One of the coolest things about SXSW is bumping into random strangers and striking up interesting conversation. While grabbing a sandwich this morning I was joined by Jeremy Olson who shared my table. Jeremy introduced himself as an iPhone app developer and after a few minutes of back and forth about the relative merits of iPhone versus Android (I’m a Google man myself) Jeremy was showing me his newest version of his app, Grades.
The app itself was cool - enter your grades for your academic classes and tell it what your ideal final mark is and it’ll tell you the scores you need to get to reach that average. One of the counterpoints Jeremy made in response to my suggestion that Apple weren’t very developer friendly was that Apple emphasise a strong design consciousness in their third party apps, and Grades was no exception - it looked gorgeous. It’s aimed at students so it had a very visual look and feel, using a drawer metaphor with things flying around the screen to indicate where the user should look next - all very clever.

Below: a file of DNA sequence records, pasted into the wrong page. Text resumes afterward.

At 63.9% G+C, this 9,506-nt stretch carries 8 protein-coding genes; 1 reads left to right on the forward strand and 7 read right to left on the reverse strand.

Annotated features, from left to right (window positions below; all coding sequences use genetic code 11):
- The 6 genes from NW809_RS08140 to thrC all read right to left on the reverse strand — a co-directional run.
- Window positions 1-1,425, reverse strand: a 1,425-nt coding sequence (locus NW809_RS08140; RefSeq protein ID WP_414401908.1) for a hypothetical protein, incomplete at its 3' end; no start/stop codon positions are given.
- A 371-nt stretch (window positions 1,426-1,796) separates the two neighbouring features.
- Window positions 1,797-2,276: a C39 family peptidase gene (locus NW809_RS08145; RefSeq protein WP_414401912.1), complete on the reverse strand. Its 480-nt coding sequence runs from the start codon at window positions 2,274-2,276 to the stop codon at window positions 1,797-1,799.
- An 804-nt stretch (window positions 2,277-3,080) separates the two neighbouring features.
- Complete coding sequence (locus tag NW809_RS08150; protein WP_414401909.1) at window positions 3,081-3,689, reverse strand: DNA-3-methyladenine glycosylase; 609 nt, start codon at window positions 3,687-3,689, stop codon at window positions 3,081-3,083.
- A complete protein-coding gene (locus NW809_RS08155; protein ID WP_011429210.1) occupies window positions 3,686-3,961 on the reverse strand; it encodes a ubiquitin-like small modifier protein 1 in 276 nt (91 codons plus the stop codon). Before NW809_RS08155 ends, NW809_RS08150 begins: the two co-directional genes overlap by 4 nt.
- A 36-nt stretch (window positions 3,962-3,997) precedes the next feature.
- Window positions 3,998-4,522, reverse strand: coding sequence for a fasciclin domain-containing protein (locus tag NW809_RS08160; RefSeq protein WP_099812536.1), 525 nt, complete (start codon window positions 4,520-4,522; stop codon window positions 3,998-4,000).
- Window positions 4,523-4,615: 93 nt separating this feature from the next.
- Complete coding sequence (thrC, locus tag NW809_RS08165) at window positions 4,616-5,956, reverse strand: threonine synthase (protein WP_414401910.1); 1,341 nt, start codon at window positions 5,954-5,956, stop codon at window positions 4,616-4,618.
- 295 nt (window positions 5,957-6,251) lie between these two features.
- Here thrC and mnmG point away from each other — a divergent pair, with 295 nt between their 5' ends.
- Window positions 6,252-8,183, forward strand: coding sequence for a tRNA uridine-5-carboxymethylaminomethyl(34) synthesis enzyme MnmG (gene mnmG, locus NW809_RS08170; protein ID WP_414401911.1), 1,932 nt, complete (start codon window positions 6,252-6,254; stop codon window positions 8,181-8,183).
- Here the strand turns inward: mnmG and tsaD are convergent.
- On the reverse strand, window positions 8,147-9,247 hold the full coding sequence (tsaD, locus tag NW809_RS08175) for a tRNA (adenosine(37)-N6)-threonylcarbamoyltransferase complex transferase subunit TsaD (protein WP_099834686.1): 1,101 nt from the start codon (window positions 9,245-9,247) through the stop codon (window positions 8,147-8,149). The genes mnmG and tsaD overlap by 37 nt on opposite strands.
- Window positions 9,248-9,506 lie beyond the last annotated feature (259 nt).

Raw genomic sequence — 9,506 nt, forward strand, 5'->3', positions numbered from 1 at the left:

I was interested to know how Jeremy was monetising the app and he mentioned that although the app was paid ($1), he plans to introduce an ad-supported version where users can either pay $1 to buy the ad-free app, or ‘Like’ the app on Facebook for a month of ad-free usage. This latter idea was really cool and could be pretty huge with a college-age userbase. With the app featuring in some of Apple’s featured lists and magazine profiles, Jeremy has been pretty successful so far.
I mentioned my desire to build an app for the music webzine I run and asked Jeremy for tips. He gave me his formula for a quality app which was really interesting:
Great idea + exceptional design + make your own splash marketing
That last point was how Jeremy really built his audience. Apple’s interest in his app stemmed from some self-generated publicity solely originating from Twitter. This leveraging of social networks to build interest is really key and it looks like Jeremy’s incorporation of this in his freemium app is a really smart touch.
I almost felt a little sad that I’m not a student anymore and can’t try out the app myself, but it was cool to meet a random stranger who ended up teaching me some of the not-so-dark secrets of writing an awesome app. Viva la SXSW.
- Matt Andrews